So when AE arrived at that cemetery he knew this; 1.Blondie knows his part of the secret, name. After Blondies reply "You want see the cent of this money", he can't kill Blondie because he need him in order to get the name and gold with it.
2.Angel Eye knows this: Tuco told him everything he knew, and he knew the name and the place of that cemetery. But now, AE knows it too.
So AE doesn't need Tuco anymore. But he still left him alive. Tuco doesn't have any kind of "shield", he didn't have any "hidden cards" at this point. WHY DID ANGEL EYE LEFT TUCO ALIVE? He doesn't need to. He has sent him into prison camp before, that means that he find out everything he wanted from Tuco. And now at the cemetery, AE knows everything that Tuco knew, perhaps even more, and he left him alive.
I mean Tuco is probably least dangerous oponent in this duel (only in this!), but this is inconsistent with AE's character. He doesn't need Tuco, in fact Tuco will be one of the rivals in his pursuit for gold, along with Blondie. But he needs Blondie. Next logical thing would be: arriving at the cemetery, waiting for the conversation, after "You wan't see the cent.... sentence he would realize that he need Blondie, and the fact that he doesn't need Tuco any more. So logicaly, he had to kill him.
Instead, he left Tuco to participate in this duel, and as the result he couldn't concentrate on just one oponent. He had to watch out for Tuco too. That is why he died. I cannot believe that AE didn't follow his ruthless nature to his very end.
I would like to hear your opinions ???

Once Upon A Time In The West / Harmonica's identity:
« on: June 07, 2007, 03:48:46 AM »
I have a question for USA members;
While I was surfing on wikipedia, I found out that there is a series of comic books whith character named Harmonica.
All I was able to find is that it has been published by Malibu Comics Ultraverse series The Solution.
"Little was known about the man known as Harmonica, except that he was enacting a vendetta (this is familiar!!!) against the Darkur, a race of shape changing warriors from the Goodwheel. Whatever the reason, he consistently eradicated any Darkurian he encountered"
"After the Black September event wich changed the Ultraverse's reality, Harmonica's wereabouts were unknown."
Does anyone knows is there any similarities between Sergio's Man with Harmonica and this comics. Does he poses "the instrument"?. Obviously he seek some kind of revenge, so I figured that they are somehow connected, or this comic is perhaps heavily influenced by OUTIW.
I tried to find more informations about this comic, but, obviously I failed. Perhaps someone knows something more about this enigma (well at least it is enigma for me). If someone has some pictures of Harmonica from that comic even better :)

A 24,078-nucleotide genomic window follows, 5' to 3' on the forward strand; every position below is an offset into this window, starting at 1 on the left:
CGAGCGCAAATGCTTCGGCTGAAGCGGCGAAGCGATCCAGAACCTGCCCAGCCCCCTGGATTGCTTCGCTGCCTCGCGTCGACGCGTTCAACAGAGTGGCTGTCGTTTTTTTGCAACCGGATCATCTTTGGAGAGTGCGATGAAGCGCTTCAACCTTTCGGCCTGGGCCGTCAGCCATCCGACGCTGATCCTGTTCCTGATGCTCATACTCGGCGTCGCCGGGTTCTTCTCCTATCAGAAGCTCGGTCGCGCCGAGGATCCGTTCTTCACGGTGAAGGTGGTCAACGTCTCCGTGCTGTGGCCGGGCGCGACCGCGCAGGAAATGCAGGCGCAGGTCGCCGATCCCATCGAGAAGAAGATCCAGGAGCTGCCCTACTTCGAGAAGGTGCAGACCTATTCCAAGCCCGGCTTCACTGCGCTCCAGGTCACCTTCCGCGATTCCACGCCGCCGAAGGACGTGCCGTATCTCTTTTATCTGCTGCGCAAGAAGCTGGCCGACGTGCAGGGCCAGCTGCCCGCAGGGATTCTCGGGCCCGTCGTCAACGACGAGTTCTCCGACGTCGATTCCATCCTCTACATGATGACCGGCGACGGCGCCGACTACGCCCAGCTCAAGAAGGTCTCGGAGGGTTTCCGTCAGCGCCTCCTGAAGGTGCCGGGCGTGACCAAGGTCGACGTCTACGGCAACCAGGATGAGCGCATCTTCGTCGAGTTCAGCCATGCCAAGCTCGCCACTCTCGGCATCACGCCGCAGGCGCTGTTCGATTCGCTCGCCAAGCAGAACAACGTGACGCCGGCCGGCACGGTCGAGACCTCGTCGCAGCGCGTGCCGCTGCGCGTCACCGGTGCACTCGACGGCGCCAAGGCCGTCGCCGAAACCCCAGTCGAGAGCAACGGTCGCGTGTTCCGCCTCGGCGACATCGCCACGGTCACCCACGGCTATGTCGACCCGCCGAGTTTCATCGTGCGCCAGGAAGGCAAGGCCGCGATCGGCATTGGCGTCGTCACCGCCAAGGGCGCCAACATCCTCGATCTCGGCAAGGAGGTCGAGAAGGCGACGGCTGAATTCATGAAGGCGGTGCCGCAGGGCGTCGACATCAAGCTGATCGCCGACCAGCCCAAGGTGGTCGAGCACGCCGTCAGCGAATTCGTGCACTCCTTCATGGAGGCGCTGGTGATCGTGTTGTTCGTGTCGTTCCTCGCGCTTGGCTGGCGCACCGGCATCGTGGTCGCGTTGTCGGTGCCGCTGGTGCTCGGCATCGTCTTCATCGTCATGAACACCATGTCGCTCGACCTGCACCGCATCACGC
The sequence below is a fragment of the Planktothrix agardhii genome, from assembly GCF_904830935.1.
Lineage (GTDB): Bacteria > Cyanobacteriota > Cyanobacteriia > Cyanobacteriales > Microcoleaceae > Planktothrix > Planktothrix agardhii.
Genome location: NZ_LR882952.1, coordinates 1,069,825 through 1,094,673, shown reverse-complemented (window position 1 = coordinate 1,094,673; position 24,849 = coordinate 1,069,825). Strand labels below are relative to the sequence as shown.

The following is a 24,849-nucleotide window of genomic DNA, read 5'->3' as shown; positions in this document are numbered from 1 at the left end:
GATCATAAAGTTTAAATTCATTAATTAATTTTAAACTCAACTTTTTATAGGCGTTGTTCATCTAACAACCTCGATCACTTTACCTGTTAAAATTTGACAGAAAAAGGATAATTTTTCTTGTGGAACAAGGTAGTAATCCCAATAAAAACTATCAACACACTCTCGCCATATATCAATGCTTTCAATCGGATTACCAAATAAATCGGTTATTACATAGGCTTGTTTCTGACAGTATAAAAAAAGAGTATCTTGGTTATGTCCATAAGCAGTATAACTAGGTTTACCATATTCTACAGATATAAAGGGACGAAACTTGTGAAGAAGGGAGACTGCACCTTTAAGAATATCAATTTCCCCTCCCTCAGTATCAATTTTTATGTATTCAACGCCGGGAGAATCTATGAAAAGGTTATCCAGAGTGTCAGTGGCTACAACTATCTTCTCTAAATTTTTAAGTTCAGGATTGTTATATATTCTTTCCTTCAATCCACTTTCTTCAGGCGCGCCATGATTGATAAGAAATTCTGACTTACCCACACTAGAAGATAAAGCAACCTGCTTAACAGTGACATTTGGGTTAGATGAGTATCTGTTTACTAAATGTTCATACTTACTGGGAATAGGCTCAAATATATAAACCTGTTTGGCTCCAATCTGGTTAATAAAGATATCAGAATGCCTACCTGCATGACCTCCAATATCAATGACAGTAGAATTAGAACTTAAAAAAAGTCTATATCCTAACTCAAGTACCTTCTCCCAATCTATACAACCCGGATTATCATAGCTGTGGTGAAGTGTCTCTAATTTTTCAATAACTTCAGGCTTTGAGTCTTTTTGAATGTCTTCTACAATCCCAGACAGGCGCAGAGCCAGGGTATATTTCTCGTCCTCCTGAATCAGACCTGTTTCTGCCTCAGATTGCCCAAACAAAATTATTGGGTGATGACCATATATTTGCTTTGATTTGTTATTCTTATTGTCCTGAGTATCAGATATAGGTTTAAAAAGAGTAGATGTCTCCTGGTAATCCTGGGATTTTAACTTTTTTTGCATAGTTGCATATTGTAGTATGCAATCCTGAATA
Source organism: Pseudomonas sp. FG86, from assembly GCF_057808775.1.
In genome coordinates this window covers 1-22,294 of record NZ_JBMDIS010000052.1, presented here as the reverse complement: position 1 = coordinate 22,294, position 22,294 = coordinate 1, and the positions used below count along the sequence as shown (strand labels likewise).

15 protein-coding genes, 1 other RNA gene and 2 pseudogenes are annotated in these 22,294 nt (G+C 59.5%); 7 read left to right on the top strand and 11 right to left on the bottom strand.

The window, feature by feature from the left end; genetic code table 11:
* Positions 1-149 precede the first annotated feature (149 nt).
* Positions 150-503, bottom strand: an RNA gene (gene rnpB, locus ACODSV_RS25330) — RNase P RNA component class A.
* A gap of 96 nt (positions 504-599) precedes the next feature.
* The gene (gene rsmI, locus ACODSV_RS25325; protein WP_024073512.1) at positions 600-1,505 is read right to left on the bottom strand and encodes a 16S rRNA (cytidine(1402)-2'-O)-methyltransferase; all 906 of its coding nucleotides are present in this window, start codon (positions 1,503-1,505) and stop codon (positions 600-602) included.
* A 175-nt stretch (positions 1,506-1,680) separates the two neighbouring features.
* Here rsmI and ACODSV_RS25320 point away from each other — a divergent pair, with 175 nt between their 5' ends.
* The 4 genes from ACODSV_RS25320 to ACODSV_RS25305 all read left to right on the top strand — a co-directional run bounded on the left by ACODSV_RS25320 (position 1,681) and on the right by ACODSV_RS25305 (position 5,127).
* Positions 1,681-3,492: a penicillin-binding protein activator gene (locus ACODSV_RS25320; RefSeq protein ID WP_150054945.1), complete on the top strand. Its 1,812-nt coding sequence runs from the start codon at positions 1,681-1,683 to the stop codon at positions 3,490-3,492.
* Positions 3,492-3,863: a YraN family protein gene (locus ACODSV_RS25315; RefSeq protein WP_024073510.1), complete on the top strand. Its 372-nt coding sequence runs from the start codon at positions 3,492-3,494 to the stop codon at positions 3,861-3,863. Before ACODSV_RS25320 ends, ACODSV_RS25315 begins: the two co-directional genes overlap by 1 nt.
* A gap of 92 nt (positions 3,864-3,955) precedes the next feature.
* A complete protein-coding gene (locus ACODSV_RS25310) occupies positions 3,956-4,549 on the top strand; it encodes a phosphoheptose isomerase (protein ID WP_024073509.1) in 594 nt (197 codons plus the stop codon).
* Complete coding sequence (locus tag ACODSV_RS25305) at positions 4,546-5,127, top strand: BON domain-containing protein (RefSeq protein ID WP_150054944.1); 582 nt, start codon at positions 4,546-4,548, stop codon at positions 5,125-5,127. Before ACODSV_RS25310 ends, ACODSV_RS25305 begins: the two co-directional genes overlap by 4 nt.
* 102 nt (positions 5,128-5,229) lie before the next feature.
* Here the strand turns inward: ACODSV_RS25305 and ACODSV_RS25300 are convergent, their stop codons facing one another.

Once Upon A Time In The West / Hommage to OUATIW?
« on: April 24, 2007, 02:20:37 AM »
Couple a days ago I saw one of the "modern westerns"  The Quick and the Dead" with Leonardo di Caprio, Gene Hackman and Sharon Stone. There are more than few simillarities between this two movies.
Here is example:
1.In both of thiese westerns revenge is a main theme of the movie
2. Main characters Harmonica, and The Lady as we see, they have only nicknames, not real names.
3. Both main characters are coming to town, there are strangers with hidden agenda. They keep they identities for themselves.
4. The Lady and Harmoinica are underastimated at first, but pretty soon everybody knows how quick they draw their guns.
5.Main villain in both movies Frank in OUATIW and JOhn in TQATD are very fast with a gun (maybe the fastest until they met main hero). Both were liders of their gangs in their previous life, and both were brutal killers with reinessance aproach to death.
6.Most important: how they killed their victims. Frank hanged Harmonica's brother, and H. has to carry him on his shoulders.
John hanged Lady's father, sheriff, while he was on the horse, and he offers the gun to a little girl. If she can shoot the rope her father will stay alive. The point is John knows that little girl doesn't stand a chance. Gun is heavy in her hand. Of course she missed the rope and she killed her father. Both Frank and John are offering the false hope to a young victims, because they like to watch their misery. Both characters are monsters. John even murdered his own son, Frank kills little boy, and girl. They are ruthless.
7.In both movies others members of the gang are present in a scene during hanging, and they enyoying the whole thing.
8.Frank doesn't know Harmonica's true identity, until the very end. John doesn't know Ladie's true identity either. They are asking the same question: who are you? Frank at the point of dying, and John during dinner at his place.
9.Revelation: Revealing main characters true identities true some kind of specific detail; Harmonica is defined by instrument harmonica, and Lady's identity is revealed by her father's sheriff shield.
10. Both scenes are of course in flashback. Frank and John are shaken by this discovery. Frank saw harmonica and he knows who the man with harmonica really is. John saw sheriff's shield and he knows who The Lady is.
11.Finally showdown: scenes are very simillar like the one from Leone's movies, camera closeups on eyes etc.

Once Upon A Time In The West / Morton's music theme
« on: March 19, 2007, 01:27:03 AM »